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Sunbelt W2Knews™ Electronic Newsletter
The secret of those "who always seem to know" - Over 500,000 Readers!
Mon, Mar 19, 2001 (Vol. 6, #18 - Issue #253)
NT & W2K Job Security
  This issue of W2Knews™ contains:
    • Your Own W2Knews Profile
    • America's Most Wanted NT/W2K Jobs
    • Microsoft Might Pre-Announce
    • W2K Service Pack 2 Out Soon
    • Server Sales Both Up And Down. Huh?
    • Free Exchange 2000 Webcast
    • In Europe? Need get from NT to W2K? Try Ideal Migration
  5. W2Knews 'FAVE' LINKS
    • This Week's Links We Like. Tips, Hints And Fun Stuff
    • Windows 2000 Administrator's Black Book
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Your Own W2Knews Profile

Hi All,

With the stock markets officially in Bear Territory, how's your job security? Pretty good actually. The economy itself is not doing all that bad. And Microsoft is poised for bigger growth than ever. Just read this issue and you'll see you are in a pretty good corner of the IT-universe.

End to end off, a reminder: in the next few weeks you'll get an invitation to have W2Knews at all times in HTML or in TXT, once we get your new profile on-line. This allows you to opt-in to the way YOU want it. I'll repeat this reminder a couple more times so you will remember to actually *do* it :-)

Warm regards,
Stu Sjouwerman
(email me with feedback: [email protected])

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America's Most Wanted NT/W2K Jobs

After 25 spectacular years, MS's potential is still mainly untapped. Why am I saying this? They just announced XML and the .NET initiative, are ready to pull the trigger on the XBOX which is going to make life for game consoles like Sony's Playstation and Nintendo very difficult, and just got Windows XP ready, which finally unifies the code base. In other words, MS is poised for more spectacular growth in the coming 5 years. And I'm predicting the DOJ-case is not going to deter this expansion much.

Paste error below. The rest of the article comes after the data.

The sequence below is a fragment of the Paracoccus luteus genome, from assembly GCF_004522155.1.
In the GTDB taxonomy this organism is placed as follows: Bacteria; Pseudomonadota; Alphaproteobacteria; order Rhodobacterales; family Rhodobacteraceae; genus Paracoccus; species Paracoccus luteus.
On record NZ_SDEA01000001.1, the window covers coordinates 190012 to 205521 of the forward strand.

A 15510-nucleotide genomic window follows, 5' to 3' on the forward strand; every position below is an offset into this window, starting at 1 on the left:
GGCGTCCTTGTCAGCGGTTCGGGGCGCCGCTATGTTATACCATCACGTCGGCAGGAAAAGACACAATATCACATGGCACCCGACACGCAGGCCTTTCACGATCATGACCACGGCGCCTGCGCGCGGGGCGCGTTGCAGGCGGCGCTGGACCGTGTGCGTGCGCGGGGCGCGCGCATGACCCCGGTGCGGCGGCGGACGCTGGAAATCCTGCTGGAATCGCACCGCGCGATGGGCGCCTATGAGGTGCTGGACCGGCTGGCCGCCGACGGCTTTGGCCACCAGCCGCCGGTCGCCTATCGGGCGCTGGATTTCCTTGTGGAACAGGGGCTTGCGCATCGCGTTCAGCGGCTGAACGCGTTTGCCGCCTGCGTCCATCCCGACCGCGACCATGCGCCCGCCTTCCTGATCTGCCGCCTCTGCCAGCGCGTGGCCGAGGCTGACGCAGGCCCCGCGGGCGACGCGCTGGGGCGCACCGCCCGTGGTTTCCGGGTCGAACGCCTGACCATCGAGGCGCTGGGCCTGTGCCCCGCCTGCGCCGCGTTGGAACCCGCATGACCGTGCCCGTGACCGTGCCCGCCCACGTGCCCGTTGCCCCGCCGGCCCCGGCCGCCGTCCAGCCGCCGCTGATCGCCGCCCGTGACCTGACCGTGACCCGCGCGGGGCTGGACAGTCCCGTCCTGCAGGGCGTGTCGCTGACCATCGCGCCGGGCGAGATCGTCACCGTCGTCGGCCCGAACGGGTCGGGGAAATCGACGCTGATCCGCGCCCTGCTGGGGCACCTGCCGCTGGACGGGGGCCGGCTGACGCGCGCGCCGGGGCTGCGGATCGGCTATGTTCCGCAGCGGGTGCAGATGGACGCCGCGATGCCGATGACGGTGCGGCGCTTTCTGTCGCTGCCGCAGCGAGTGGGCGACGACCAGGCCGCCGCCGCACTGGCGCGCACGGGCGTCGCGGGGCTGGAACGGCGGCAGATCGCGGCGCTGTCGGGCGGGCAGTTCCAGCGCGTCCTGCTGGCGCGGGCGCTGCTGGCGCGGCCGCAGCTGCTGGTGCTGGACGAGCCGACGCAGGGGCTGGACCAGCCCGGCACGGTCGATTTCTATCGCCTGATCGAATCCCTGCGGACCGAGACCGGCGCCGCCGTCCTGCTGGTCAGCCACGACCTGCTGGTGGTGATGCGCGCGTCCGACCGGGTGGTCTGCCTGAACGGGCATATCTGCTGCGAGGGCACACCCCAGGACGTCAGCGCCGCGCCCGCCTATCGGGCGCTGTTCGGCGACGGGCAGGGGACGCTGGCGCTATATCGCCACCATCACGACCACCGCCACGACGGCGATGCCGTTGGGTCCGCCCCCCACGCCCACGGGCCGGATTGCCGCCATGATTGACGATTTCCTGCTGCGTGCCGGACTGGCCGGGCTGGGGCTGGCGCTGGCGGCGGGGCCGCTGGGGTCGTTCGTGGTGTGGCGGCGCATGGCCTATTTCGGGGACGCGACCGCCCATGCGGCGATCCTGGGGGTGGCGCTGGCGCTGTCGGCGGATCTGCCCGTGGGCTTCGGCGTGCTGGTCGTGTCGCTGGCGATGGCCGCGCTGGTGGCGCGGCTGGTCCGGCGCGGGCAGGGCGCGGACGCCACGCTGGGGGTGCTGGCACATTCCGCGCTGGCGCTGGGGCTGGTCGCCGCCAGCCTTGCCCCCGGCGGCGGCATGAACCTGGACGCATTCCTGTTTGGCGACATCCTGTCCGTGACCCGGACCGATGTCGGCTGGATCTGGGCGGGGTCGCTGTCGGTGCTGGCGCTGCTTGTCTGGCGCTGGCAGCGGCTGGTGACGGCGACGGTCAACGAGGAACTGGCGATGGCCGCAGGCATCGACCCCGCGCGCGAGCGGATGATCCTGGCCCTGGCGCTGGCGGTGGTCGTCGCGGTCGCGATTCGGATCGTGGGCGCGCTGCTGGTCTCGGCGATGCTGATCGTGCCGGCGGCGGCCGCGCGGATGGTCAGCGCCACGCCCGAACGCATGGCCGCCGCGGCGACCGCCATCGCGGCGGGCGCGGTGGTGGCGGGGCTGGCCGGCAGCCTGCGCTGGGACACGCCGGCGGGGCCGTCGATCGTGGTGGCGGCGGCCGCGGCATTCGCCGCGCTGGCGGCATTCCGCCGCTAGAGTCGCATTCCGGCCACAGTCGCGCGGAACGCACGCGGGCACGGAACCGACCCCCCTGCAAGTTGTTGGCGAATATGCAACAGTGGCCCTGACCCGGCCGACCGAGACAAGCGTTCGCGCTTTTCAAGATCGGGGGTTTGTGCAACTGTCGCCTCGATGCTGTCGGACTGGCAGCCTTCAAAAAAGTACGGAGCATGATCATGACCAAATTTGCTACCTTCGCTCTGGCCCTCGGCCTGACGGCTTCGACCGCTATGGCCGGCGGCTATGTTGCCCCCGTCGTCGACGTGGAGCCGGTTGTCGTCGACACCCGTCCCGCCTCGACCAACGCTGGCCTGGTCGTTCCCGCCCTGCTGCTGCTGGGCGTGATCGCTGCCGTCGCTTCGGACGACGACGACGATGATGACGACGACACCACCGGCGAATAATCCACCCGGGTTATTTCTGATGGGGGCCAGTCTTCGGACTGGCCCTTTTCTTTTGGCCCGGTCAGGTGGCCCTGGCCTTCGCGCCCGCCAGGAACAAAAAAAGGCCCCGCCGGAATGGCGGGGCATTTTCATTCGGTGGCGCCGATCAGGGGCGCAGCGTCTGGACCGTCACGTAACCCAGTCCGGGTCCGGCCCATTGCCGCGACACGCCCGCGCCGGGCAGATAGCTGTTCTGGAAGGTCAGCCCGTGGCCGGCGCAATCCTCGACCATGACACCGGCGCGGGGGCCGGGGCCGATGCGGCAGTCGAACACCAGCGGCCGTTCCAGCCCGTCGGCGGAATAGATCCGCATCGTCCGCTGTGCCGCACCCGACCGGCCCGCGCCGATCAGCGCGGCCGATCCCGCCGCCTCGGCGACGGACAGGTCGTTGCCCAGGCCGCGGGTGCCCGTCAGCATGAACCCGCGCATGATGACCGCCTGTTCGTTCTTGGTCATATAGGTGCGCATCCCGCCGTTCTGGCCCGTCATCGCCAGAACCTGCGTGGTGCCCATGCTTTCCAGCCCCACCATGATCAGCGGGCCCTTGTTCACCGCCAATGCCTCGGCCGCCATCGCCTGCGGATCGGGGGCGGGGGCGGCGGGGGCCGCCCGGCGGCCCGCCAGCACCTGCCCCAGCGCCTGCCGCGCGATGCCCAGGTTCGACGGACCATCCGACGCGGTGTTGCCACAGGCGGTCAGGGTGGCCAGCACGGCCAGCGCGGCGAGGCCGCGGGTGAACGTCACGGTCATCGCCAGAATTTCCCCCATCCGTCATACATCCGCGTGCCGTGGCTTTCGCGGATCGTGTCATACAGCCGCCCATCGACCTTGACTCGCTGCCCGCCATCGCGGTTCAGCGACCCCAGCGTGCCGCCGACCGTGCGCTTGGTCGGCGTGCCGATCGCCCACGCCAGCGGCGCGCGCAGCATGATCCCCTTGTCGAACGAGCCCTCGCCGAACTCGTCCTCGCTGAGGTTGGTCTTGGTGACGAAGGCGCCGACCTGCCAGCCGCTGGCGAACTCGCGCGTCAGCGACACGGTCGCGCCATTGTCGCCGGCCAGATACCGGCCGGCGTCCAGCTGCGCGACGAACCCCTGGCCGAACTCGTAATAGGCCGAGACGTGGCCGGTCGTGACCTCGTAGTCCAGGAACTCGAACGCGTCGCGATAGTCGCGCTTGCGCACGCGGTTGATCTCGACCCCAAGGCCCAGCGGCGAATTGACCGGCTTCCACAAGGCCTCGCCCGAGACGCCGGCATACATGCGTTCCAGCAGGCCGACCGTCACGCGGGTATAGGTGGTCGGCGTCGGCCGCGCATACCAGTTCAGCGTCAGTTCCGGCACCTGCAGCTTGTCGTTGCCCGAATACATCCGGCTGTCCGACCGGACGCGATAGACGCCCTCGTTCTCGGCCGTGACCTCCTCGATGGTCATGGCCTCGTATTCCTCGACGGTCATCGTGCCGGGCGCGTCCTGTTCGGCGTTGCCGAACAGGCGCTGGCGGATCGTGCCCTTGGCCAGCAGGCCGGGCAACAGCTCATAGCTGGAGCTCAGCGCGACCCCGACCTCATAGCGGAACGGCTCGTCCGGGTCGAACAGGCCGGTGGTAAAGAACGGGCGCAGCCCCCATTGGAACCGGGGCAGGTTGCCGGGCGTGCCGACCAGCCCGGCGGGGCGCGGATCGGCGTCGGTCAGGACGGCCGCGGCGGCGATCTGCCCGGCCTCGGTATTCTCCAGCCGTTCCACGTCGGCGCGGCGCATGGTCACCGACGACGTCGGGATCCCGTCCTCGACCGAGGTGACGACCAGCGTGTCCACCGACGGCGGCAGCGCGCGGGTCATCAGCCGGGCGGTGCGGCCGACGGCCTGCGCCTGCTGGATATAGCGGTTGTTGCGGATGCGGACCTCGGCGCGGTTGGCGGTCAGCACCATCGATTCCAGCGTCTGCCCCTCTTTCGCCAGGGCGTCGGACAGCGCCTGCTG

The XBOX is of course positioned to become the intelligent home hub of all incoming internet, broadband and telecommunication. This is a massive move into the consumer market that if they can keep up with the demand will be highly successful. And do not forget the Pocket PC which is their third attempt and a worthy competitor for the Palm OS.

Look at a few facts. 1) HP consumer goods veteran Rick Belluzo now is Pres. 2) MS still is strong in traditional PC and Server markets, and 3) combines these with consumer offerings in the Net-space, games, direct-TV and portable information appliances. All in all, a pretty bright future to jump onto. So, what NT/W2K jobs are the most wanted?